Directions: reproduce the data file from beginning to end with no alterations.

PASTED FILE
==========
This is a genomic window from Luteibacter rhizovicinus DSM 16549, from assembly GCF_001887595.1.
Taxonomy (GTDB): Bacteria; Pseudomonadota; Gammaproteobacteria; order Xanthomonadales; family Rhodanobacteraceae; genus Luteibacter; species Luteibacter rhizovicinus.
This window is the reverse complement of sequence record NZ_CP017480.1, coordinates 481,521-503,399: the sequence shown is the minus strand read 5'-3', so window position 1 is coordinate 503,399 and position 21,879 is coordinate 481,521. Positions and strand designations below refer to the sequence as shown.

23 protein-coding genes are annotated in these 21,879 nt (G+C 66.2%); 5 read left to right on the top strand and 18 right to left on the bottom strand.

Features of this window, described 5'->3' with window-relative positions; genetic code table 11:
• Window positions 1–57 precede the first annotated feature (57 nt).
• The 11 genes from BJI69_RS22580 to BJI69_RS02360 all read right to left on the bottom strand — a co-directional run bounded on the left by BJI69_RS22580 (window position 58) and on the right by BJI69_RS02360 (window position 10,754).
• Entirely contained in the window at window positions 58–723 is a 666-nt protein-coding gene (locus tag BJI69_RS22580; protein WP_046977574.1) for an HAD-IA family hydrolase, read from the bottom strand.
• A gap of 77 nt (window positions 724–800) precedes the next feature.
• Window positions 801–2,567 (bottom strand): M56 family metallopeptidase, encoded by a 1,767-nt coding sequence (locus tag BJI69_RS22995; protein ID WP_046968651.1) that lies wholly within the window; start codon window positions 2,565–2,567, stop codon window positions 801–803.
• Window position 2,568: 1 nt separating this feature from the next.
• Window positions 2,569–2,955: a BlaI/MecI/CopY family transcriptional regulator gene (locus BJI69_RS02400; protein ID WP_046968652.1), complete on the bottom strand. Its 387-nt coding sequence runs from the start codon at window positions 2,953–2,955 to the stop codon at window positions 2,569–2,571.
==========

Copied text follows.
This is a genomic window from Luteibacter rhizovicinus DSM 16549, from assembly GCF_001887595.1.
Taxonomy (GTDB): Bacteria; Pseudomonadota; Gammaproteobacteria; order Xanthomonadales; family Rhodanobacteraceae; genus Luteibacter; species Luteibacter rhizovicinus.
This window is the reverse complement of sequence record NZ_CP017480.1, coordinates 481,521-503,399: the sequence shown is the minus strand read 5'-3', so window position 1 is coordinate 503,399 and position 21,879 is coordinate 481,521. Positions and strand designations below refer to the sequence as shown.

23 protein-coding genes are annotated in these 21,879 nt (G+C 66.2%); 5 read left to right on the top strand and 18 right to left on the bottom strand.

Features of this window, described 5'->3' with window-relative positions; genetic code table 11:
• Window positions 1–57 precede the first annotated feature (57 nt).
• The 11 genes from BJI69_RS22580 to BJI69_RS02360 all read right to left on the bottom strand — a co-directional run bounded on the left by BJI69_RS22580 (window position 58) and on the right by BJI69_RS02360 (window position 10,754).
• Entirely contained in the window at window positions 58–723 is a 666-nt protein-coding gene (locus tag BJI69_RS22580; protein WP_046977574.1) for an HAD-IA family hydrolase, read from the bottom strand.
• A gap of 77 nt (window positions 724–800) precedes the next feature.
• Window positions 801–2,567 (bottom strand): M56 family metallopeptidase, encoded by a 1,767-nt coding sequence (locus tag BJI69_RS22995; protein ID WP_046968651.1) that lies wholly within the window; start codon window positions 2,565–2,567, stop codon window positions 801–803.
• Window position 2,568: 1 nt separating this feature from the next.
• Window positions 2,569–2,955: a BlaI/MecI/CopY family transcriptional regulator gene (locus BJI69_RS02400; protein ID WP_046968652.1), complete on the bottom strand. Its 387-nt coding sequence runs from the start codon at window positions 2,953–2,955 to the stop codon at window positions 2,569–2,571.